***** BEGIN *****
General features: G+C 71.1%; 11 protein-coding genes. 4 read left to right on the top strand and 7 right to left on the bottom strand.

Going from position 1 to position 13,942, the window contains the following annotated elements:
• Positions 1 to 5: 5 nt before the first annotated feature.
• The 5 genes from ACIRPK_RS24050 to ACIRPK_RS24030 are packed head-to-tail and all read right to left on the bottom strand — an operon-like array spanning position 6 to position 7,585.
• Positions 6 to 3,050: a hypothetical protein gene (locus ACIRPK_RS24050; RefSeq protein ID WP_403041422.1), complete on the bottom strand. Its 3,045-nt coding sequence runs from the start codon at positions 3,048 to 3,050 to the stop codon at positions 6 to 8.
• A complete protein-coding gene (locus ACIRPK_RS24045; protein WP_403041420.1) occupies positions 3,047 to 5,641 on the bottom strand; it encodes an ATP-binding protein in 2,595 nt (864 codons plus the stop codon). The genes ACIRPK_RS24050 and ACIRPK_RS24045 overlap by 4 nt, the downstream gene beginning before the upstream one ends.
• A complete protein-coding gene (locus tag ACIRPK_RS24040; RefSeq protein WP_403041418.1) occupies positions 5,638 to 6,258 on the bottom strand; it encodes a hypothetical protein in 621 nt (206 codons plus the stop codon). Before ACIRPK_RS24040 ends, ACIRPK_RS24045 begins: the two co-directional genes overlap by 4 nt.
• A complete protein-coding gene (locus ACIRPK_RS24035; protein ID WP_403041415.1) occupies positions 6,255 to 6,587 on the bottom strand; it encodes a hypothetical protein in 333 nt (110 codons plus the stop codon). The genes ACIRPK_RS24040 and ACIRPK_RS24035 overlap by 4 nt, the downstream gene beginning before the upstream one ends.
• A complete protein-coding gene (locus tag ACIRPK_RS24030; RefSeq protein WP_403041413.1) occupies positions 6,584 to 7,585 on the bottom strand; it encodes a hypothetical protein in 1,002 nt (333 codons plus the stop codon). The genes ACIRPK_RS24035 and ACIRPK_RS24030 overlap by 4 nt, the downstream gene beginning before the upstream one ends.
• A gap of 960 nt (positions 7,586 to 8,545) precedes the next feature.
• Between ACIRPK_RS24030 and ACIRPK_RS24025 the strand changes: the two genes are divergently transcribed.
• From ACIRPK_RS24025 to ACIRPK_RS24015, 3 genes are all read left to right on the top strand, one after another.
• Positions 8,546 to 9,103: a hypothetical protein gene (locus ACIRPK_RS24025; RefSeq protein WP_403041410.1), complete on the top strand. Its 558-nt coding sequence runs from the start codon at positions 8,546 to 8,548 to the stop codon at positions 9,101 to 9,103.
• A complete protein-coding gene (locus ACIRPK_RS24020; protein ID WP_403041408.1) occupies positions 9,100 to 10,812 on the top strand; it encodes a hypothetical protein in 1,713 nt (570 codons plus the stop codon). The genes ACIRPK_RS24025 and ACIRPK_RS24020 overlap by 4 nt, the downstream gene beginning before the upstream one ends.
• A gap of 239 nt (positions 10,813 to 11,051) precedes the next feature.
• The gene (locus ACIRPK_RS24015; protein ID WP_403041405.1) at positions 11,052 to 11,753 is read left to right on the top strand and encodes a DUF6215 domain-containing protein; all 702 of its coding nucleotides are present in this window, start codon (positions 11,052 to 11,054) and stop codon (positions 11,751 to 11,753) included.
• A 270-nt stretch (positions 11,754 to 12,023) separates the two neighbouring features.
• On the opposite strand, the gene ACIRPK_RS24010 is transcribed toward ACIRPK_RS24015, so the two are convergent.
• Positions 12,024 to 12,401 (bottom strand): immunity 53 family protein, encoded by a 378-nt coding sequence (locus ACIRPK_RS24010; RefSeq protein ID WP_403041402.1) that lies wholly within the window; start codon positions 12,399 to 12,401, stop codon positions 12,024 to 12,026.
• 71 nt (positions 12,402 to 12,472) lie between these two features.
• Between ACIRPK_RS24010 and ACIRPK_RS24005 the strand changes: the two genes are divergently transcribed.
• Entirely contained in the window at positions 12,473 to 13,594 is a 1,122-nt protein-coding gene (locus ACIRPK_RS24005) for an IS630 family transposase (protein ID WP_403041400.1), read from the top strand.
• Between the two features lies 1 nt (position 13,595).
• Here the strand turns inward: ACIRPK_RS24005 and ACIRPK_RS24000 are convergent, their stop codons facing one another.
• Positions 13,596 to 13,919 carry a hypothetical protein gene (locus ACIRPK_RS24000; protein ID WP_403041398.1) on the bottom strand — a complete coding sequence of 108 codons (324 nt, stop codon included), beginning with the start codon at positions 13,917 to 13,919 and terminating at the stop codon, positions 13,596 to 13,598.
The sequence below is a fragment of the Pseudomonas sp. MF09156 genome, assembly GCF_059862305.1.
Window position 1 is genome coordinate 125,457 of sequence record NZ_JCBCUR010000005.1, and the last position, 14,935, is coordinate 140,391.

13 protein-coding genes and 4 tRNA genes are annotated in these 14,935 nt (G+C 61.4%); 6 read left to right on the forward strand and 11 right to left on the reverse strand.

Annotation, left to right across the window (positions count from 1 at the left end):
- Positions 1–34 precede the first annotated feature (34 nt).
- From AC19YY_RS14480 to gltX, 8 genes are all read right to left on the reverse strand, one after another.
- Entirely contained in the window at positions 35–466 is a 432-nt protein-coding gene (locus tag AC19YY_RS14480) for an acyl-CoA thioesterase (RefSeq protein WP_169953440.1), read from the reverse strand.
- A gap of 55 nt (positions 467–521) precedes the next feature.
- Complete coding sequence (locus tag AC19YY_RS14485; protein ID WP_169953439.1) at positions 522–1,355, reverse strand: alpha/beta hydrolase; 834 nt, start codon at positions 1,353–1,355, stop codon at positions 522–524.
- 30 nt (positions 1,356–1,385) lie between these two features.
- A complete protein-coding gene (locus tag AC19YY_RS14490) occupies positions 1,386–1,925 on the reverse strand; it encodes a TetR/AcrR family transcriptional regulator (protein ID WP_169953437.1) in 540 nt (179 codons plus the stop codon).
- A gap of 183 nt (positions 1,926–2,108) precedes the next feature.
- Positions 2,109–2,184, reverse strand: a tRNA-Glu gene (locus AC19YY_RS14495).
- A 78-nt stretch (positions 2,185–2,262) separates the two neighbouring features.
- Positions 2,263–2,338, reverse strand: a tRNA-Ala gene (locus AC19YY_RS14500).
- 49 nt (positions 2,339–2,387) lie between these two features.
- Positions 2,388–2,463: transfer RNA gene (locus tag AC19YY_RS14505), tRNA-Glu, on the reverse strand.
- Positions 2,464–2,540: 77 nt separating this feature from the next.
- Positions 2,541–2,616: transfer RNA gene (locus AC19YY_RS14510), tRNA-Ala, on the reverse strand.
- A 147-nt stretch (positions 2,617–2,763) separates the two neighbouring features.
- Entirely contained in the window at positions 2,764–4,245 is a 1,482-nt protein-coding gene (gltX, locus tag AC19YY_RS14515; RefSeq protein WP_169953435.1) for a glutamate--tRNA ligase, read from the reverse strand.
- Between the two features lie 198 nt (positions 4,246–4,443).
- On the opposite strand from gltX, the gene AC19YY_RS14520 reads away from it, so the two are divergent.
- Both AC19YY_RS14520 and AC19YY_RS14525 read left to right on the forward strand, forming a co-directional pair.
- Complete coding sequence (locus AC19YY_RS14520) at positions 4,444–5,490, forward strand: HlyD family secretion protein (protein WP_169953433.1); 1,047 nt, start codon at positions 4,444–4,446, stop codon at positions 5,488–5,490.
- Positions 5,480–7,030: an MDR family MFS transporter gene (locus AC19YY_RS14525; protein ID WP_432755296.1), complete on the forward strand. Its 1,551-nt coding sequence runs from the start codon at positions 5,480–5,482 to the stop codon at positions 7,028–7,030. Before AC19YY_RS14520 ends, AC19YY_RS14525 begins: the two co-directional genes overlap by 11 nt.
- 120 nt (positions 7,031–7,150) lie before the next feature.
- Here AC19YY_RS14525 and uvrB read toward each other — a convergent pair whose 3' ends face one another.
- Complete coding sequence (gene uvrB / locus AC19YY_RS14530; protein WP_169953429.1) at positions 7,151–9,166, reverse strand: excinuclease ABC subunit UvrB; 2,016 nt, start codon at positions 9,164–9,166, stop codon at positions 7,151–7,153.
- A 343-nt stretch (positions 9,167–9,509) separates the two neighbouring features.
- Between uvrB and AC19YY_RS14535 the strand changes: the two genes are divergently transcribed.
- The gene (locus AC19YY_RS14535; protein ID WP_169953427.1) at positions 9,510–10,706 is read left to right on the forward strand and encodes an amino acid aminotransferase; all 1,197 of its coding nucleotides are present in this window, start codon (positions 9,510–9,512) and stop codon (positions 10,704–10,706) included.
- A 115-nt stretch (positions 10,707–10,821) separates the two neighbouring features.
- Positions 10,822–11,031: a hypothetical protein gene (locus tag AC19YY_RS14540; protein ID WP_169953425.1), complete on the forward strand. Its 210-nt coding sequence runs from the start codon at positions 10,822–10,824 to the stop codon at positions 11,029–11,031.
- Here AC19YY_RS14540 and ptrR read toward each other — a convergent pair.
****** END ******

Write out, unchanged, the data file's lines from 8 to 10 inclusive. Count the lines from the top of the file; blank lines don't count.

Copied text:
• A complete protein-coding gene (locus ACIRPK_RS24035; protein ID WP_403041415.1) occupies positions 6,255 to 6,587 on the bottom strand; it encodes a hypothetical protein in 333 nt (110 codons plus the stop codon). The genes ACIRPK_RS24040 and ACIRPK_RS24035 overlap by 4 nt, the downstream gene beginning before the upstream one ends.
• A complete protein-coding gene (locus tag ACIRPK_RS24030; RefSeq protein WP_403041413.1) occupies positions 6,584 to 7,585 on the bottom strand; it encodes a hypothetical protein in 1,002 nt (333 codons plus the stop codon). The genes ACIRPK_RS24035 and ACIRPK_RS24030 overlap by 4 nt, the downstream gene beginning before the upstream one ends.
• A gap of 960 nt (positions 7,586 to 8,545) precedes the next feature.